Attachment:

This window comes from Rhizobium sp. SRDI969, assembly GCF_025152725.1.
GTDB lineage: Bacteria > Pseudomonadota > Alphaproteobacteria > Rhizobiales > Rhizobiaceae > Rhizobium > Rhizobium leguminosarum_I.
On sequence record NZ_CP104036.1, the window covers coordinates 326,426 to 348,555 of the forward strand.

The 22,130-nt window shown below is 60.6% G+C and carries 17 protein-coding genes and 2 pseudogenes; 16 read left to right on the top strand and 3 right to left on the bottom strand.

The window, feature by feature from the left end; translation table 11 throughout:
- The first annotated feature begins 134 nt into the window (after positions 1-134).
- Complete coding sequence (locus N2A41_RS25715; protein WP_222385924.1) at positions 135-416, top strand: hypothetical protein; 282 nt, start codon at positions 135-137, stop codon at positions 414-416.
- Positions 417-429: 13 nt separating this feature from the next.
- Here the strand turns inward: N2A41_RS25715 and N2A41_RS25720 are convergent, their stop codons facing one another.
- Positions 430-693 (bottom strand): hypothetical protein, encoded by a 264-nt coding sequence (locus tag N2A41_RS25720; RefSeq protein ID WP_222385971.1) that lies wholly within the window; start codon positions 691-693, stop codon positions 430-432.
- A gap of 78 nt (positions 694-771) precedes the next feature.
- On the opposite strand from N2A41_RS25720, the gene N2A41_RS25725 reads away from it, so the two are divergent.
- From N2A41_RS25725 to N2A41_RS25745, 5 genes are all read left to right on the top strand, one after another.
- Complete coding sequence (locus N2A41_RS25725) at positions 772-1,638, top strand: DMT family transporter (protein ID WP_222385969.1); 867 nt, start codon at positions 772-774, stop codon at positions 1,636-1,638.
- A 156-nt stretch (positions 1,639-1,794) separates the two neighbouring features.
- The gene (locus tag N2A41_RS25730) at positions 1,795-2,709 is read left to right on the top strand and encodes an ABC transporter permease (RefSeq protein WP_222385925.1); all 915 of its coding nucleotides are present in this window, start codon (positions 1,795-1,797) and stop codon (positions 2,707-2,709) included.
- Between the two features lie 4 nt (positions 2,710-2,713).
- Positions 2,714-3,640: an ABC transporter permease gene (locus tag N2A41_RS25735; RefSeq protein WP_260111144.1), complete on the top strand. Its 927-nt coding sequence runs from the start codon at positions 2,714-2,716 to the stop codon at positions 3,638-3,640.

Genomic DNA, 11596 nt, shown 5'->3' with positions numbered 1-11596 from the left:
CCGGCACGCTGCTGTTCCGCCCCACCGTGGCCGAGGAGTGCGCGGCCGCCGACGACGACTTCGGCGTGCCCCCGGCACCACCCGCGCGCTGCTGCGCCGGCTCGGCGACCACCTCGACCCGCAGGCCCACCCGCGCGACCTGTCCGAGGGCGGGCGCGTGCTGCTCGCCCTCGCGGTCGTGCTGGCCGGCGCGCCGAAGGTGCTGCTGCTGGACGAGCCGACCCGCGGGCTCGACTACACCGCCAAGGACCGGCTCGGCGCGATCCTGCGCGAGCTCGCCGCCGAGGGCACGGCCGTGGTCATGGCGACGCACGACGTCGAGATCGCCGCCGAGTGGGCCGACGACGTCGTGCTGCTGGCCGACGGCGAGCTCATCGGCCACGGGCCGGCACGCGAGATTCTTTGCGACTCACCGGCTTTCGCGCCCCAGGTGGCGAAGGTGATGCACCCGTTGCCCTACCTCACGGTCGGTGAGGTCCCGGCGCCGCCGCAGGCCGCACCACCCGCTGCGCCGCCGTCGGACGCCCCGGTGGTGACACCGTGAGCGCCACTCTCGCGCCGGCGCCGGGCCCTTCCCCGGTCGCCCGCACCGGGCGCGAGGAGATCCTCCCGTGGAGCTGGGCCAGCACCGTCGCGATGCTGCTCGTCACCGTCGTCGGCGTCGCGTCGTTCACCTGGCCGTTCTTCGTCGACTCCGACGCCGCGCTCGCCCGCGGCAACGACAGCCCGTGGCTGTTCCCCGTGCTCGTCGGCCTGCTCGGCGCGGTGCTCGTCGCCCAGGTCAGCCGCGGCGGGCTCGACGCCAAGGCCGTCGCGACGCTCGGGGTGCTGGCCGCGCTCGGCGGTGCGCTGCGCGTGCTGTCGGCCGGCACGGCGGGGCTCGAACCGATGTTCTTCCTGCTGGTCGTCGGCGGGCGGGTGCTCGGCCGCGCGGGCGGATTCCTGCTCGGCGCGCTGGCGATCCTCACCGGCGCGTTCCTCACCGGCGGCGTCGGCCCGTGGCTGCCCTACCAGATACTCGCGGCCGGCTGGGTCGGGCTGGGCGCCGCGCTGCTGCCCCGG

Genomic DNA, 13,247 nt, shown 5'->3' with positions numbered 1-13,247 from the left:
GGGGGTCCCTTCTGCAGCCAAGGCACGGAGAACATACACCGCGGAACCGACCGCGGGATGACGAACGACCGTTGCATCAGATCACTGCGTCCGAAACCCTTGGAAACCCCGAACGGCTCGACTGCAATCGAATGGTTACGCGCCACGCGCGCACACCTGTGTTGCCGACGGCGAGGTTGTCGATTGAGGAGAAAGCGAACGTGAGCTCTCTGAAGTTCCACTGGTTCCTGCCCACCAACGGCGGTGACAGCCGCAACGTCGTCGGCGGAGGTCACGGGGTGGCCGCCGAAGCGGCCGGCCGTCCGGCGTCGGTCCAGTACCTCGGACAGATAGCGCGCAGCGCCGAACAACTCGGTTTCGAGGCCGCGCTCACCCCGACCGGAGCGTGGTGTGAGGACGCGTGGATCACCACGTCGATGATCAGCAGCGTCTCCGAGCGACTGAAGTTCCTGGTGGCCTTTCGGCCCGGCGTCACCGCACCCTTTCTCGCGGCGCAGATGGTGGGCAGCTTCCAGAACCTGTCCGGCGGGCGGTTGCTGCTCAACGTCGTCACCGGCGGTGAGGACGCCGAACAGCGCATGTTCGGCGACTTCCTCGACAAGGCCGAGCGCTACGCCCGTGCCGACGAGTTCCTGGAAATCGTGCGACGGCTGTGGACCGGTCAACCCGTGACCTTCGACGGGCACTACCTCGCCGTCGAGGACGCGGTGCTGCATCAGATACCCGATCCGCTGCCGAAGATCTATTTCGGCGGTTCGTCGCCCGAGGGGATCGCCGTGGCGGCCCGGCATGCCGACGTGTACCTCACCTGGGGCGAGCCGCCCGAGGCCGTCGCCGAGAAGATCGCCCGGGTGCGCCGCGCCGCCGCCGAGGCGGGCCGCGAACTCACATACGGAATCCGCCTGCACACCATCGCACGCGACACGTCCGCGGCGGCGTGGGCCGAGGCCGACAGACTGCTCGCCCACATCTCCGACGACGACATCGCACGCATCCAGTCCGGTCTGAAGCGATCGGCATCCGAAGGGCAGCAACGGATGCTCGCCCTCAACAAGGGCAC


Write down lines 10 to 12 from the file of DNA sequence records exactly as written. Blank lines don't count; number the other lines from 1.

- Positions 430-693 (bottom strand): hypothetical protein, encoded by a 264-nt coding sequence (locus tag N2A41_RS25720; RefSeq protein ID WP_222385971.1) that lies wholly within the window; start codon positions 691-693, stop codon positions 430-432.
- A gap of 78 nt (positions 694-771) precedes the next feature.
- On the opposite strand from N2A41_RS25720, the gene N2A41_RS25725 reads away from it, so the two are divergent.